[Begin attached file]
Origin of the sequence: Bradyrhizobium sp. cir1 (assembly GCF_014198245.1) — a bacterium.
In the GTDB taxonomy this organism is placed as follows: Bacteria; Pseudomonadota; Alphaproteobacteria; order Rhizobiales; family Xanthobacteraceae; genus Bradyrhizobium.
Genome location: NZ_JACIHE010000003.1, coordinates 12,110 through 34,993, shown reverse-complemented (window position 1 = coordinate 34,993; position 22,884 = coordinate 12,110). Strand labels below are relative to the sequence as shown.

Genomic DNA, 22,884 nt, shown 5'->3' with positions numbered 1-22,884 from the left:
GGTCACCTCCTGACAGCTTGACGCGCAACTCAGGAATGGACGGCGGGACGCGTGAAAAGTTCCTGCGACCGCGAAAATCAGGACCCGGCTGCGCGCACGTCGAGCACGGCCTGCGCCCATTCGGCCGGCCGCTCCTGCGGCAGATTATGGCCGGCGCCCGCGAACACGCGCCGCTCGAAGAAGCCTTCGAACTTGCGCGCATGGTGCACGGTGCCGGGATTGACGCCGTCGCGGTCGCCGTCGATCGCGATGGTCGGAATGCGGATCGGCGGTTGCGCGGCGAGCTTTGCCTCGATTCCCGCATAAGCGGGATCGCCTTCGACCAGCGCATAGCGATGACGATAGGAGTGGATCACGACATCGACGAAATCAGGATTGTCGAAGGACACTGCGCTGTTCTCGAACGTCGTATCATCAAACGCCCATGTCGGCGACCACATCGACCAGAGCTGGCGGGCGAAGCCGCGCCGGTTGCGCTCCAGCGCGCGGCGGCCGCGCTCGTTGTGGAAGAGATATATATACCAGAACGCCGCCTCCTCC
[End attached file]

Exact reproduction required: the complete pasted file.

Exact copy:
Origin of the sequence: Bradyrhizobium sp. cir1 (assembly GCF_014198245.1) — a bacterium.
In the GTDB taxonomy this organism is placed as follows: Bacteria; Pseudomonadota; Alphaproteobacteria; order Rhizobiales; family Xanthobacteraceae; genus Bradyrhizobium.
Genome location: NZ_JACIHE010000003.1, coordinates 12,110 through 34,993, shown reverse-complemented (window position 1 = coordinate 34,993; position 22,884 = coordinate 12,110). Strand labels below are relative to the sequence as shown.

Genomic DNA, 22,884 nt, shown 5'->3' with positions numbered 1-22,884 from the left:
GGTCACCTCCTGACAGCTTGACGCGCAACTCAGGAATGGACGGCGGGACGCGTGAAAAGTTCCTGCGACCGCGAAAATCAGGACCCGGCTGCGCGCACGTCGAGCACGGCCTGCGCCCATTCGGCCGGCCGCTCCTGCGGCAGATTATGGCCGGCGCCCGCGAACACGCGCCGCTCGAAGAAGCCTTCGAACTTGCGCGCATGGTGCACGGTGCCGGGATTGACGCCGTCGCGGTCGCCGTCGATCGCGATGGTCGGAATGCGGATCGGCGGTTGCGCGGCGAGCTTTGCCTCGATTCCCGCATAAGCGGGATCGCCTTCGACCAGCGCATAGCGATGACGATAGGAGTGGATCACGACATCGACGAAATCAGGATTGTCGAAGGACACTGCGCTGTTCTCGAACGTCGTATCATCAAACGCCCATGTCGGCGACCACATCGACCAGAGCTGGCGGGCGAAGCCGCGCCGGTTGCGCTCCAGCGCGCGGCGGCCGCGCTCGTTGTGGAAGAGATATATATACCAGAACGCCGCCTCCTCC